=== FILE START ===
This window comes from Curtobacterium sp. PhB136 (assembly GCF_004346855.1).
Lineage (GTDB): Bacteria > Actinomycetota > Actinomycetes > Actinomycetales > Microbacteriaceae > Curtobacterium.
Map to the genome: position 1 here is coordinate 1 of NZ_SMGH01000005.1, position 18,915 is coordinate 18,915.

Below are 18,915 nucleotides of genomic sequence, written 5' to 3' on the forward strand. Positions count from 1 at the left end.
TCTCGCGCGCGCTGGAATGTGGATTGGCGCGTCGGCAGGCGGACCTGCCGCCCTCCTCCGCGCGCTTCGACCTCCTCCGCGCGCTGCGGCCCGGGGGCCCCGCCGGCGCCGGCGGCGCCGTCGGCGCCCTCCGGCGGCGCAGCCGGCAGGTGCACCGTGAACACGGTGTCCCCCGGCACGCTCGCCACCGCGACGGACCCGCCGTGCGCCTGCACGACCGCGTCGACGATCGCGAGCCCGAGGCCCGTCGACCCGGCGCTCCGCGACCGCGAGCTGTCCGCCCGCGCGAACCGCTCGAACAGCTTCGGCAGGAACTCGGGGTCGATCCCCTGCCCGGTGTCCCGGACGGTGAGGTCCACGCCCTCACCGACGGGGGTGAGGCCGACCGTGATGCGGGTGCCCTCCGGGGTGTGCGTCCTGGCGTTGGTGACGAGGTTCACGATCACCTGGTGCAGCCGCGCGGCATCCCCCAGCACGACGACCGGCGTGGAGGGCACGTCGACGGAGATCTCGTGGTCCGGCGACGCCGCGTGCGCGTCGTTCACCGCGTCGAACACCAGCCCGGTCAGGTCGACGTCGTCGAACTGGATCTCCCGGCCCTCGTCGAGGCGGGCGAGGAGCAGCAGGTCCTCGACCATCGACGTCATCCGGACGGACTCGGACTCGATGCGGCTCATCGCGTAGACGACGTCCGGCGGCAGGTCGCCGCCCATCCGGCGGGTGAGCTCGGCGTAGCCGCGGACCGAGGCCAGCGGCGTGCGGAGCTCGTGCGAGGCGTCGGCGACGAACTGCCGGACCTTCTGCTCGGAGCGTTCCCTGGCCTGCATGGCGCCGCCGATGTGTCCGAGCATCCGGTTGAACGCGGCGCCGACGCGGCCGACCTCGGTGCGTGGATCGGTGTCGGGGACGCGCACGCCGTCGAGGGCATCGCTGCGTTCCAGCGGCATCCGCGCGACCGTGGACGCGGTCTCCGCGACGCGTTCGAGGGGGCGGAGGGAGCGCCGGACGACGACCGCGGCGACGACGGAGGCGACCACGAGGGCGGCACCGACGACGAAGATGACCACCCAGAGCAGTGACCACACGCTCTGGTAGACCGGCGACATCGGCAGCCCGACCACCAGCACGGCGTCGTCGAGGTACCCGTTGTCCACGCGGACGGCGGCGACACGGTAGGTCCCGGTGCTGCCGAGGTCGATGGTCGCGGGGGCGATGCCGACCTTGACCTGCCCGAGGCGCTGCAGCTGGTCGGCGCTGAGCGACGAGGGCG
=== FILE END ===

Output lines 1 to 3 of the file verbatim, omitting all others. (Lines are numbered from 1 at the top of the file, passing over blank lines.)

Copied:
This window comes from Curtobacterium sp. PhB136 (assembly GCF_004346855.1).
Lineage (GTDB): Bacteria > Actinomycetota > Actinomycetes > Actinomycetales > Microbacteriaceae > Curtobacterium.
Map to the genome: position 1 here is coordinate 1 of NZ_SMGH01000005.1, position 18,915 is coordinate 18,915.